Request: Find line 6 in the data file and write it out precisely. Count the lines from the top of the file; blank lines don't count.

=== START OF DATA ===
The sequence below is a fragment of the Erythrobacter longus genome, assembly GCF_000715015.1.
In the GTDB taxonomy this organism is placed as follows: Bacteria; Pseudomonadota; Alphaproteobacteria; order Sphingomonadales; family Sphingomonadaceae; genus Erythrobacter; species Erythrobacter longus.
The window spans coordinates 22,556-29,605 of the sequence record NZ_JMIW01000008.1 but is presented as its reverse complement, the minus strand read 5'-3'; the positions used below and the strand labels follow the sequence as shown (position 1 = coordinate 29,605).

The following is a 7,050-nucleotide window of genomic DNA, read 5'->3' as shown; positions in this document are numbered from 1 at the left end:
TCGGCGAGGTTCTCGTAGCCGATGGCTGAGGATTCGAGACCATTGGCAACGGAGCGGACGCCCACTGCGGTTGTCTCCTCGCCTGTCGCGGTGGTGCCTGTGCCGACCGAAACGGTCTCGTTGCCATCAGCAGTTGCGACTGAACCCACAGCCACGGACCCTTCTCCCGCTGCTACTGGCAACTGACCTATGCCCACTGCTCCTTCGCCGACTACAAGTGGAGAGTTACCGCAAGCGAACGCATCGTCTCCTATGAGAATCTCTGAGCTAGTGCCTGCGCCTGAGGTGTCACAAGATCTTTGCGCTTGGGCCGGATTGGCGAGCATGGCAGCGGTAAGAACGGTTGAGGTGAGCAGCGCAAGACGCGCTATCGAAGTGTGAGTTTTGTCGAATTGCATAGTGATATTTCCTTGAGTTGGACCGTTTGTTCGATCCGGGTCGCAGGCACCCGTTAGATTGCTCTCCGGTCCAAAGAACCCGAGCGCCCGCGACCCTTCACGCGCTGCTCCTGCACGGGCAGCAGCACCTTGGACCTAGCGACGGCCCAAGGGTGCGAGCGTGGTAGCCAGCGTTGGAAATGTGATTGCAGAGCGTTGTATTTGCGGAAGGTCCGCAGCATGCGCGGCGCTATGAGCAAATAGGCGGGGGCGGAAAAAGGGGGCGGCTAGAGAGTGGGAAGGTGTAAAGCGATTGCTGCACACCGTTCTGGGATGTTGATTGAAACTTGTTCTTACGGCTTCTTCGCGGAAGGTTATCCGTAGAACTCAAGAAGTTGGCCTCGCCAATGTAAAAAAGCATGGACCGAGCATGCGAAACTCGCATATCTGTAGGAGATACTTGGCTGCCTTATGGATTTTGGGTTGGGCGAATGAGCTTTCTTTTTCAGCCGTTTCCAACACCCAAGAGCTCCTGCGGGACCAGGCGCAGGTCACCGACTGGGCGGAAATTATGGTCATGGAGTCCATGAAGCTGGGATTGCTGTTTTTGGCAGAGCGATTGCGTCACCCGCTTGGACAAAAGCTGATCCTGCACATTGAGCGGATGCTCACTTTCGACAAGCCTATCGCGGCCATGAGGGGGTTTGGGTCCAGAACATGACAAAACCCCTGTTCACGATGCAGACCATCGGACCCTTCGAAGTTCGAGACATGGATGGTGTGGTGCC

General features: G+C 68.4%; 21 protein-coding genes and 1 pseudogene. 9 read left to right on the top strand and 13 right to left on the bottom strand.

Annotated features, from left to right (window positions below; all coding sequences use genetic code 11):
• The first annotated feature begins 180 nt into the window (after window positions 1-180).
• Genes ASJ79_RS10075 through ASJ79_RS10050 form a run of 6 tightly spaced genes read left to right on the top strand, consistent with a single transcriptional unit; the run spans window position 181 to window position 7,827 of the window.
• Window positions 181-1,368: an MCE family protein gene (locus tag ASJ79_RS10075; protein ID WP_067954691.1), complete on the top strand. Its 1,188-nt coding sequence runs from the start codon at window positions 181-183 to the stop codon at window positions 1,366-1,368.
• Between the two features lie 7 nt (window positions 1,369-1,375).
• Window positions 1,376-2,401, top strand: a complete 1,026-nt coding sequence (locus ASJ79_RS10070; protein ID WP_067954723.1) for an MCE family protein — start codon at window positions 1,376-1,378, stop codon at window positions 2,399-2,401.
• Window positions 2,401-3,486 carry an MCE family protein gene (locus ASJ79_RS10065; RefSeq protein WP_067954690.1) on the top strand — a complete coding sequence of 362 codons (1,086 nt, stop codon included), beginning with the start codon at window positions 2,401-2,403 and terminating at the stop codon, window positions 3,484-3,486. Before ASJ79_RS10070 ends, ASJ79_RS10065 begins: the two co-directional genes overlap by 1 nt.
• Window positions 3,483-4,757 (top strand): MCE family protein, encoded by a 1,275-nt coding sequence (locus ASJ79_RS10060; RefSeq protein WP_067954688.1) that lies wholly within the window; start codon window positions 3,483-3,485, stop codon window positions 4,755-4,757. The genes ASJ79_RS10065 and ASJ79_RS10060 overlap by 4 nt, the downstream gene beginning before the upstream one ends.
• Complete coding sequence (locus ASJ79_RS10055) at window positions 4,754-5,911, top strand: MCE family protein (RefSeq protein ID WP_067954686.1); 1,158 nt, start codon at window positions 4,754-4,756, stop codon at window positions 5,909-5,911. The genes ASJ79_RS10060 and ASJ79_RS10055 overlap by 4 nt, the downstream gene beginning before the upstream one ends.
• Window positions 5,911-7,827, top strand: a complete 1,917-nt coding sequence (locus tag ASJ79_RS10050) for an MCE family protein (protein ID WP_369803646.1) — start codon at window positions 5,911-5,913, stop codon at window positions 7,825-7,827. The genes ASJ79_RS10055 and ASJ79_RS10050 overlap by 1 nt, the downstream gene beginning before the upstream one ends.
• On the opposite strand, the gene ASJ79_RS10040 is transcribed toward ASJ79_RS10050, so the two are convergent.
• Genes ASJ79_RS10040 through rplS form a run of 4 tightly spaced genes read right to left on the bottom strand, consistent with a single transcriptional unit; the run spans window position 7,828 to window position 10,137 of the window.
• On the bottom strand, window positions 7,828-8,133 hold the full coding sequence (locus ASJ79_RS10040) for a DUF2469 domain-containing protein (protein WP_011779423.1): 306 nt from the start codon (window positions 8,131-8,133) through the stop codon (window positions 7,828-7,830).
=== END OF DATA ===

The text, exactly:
General features: G+C 68.4%; 21 protein-coding genes and 1 pseudogene. 9 read left to right on the top strand and 13 right to left on the bottom strand.